Can Africa become the next big economic success ?

Africa is urbanizing at an alarmingly fast rate, nearly twice the rate of China. According to the African Development Bank, over five hundred million people will move into Africa’s cities in the next thirty-five years. Nigeria’s commercial capital, Lagos, is urbanizing at a rate quadruple the global average. Urbanization has had a tremendous effect on increased productivity. It has reduced transaction costs and increased access to more educational, medical and sanitation facilities.

Can Africa become the next big economic success ?
* Africa needs infrastructure development to match urbanization rates
* Africa needs education to increase and match its growing population
* Africa needs to leverage new technology that can enable it to leapfrog over gaps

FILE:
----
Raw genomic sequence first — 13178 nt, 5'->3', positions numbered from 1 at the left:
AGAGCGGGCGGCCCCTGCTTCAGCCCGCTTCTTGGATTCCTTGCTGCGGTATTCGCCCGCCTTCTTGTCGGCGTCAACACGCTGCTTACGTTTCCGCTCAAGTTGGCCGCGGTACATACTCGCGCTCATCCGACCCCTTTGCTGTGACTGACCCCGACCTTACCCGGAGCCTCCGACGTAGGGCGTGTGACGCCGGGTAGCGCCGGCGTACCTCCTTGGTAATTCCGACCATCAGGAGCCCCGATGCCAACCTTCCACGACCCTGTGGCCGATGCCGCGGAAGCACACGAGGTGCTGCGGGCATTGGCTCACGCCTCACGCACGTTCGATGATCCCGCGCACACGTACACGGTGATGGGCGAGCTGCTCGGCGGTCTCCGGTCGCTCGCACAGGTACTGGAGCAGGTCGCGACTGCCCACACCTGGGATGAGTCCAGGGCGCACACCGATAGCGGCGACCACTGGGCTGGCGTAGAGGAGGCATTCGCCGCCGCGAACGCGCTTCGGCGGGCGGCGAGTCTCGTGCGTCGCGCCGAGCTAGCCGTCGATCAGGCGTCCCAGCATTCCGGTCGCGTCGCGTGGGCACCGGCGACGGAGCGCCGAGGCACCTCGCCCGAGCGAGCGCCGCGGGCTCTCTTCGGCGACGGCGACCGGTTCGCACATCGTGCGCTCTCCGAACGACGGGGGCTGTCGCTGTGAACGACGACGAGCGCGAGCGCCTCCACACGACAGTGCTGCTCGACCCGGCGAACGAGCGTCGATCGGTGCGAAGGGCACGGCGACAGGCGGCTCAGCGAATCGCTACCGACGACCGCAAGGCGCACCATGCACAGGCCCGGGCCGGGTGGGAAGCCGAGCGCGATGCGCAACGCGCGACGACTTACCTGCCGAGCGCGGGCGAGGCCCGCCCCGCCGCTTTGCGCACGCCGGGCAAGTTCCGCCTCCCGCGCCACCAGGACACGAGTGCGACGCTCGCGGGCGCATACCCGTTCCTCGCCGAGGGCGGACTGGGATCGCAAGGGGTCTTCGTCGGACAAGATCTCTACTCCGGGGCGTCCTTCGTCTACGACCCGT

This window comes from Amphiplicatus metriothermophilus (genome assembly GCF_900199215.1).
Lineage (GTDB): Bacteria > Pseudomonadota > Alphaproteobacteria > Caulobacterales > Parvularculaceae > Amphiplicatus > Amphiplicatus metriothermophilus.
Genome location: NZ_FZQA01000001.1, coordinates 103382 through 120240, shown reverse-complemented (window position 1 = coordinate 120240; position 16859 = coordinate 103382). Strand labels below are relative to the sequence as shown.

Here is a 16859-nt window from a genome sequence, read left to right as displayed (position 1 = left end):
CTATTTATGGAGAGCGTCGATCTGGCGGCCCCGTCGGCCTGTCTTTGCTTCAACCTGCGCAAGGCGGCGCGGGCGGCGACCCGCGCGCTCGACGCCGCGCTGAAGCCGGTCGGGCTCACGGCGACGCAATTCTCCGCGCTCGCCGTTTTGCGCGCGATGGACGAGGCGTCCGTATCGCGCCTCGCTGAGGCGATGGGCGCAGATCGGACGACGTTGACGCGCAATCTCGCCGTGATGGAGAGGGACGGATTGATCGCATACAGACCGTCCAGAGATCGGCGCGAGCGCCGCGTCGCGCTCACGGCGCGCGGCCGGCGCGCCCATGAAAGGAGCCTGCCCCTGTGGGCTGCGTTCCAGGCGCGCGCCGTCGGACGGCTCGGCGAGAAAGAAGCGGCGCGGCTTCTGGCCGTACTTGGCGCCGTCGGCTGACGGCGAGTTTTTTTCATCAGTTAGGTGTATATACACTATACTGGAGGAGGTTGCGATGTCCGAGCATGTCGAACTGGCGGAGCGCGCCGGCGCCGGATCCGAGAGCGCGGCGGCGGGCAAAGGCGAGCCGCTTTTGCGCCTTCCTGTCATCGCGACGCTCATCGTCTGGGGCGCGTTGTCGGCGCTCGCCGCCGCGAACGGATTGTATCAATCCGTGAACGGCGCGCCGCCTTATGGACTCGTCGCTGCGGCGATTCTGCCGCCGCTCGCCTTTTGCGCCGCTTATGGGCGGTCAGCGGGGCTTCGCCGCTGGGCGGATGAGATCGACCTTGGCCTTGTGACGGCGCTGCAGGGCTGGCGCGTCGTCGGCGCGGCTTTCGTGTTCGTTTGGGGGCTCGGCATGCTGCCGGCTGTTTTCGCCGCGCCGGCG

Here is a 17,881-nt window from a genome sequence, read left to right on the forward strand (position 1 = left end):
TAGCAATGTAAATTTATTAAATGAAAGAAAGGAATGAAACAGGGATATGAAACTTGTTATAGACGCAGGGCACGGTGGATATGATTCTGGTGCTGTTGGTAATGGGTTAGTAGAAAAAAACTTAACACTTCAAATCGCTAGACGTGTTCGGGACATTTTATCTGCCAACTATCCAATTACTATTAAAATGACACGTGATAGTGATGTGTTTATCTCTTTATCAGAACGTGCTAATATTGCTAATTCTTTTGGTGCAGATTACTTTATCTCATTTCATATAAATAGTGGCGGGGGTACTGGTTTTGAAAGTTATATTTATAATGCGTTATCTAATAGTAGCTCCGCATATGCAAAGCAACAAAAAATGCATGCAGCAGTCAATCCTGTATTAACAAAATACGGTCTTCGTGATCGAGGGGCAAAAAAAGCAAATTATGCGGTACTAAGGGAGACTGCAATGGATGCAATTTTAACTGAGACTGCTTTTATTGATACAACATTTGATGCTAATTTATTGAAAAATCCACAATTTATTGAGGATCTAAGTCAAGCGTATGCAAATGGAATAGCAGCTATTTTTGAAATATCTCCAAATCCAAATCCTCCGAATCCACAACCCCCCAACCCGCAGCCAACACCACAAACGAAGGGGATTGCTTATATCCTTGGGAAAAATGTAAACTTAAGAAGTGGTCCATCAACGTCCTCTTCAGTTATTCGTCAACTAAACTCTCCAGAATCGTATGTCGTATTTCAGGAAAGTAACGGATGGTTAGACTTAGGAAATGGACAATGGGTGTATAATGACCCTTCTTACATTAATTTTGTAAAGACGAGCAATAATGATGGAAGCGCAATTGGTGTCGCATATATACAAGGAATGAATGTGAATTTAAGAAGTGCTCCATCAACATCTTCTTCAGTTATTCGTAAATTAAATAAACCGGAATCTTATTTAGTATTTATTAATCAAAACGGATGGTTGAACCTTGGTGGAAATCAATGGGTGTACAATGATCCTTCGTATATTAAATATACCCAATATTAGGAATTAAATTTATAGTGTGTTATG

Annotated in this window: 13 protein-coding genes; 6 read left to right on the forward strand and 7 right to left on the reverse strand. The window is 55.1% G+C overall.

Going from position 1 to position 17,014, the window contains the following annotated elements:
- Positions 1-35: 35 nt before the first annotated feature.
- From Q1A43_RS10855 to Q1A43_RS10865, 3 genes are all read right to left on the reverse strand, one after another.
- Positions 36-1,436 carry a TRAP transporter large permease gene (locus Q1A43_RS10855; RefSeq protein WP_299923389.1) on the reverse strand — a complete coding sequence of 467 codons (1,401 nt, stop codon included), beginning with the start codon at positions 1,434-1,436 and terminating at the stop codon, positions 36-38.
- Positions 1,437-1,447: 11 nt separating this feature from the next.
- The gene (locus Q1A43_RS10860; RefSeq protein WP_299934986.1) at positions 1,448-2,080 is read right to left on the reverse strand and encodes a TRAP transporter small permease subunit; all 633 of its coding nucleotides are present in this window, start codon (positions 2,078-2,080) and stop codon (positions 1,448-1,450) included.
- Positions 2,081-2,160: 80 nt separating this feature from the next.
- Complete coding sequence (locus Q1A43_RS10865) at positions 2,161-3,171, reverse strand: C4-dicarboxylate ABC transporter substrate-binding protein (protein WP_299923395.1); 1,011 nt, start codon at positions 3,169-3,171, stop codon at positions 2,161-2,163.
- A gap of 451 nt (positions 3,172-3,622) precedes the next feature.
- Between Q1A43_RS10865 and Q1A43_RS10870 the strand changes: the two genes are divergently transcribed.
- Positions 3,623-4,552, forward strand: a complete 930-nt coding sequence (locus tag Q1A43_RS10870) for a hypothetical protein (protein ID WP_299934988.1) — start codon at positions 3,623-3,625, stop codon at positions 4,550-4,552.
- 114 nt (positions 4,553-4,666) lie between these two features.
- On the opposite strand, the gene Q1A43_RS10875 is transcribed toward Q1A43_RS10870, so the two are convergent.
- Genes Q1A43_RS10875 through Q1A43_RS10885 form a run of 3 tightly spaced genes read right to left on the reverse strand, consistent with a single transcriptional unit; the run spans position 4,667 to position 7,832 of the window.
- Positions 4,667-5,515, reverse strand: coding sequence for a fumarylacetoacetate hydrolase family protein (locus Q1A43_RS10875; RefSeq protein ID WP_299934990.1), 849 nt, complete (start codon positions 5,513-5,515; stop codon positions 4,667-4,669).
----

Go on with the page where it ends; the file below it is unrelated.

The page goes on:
Rapid Urbanization + insufficient infrastructure investment = Giant urban slums

In 2009, a World Bank Analysis indicates that Africa needed $93 billion per year to fill the infrastructure gap In 2015, a study tracked a surge in funding for Africa. The key finding is that, despite the progress in raising fiscal revenues, sub-Saharan African countries need to raise more domestic finance—and more generally create fiscal space—to meet the infrastructure gap. While tax revenues to GDP have increased across sub-Saharan Africa to over 20 percent more recently, this increase is mainly attributable to the resource-rich countries. However, tax revenue to GDP varies across the board—ranging from 25 percent in South Africa to 2.8 percent in the Democratic Republic of the Congo. In addition to raising tax revenues, sub-Saharan African countries have increasingly accessed international capital markets with 13 countries issuing $15 billion worth of international sovereign bonds since 2006.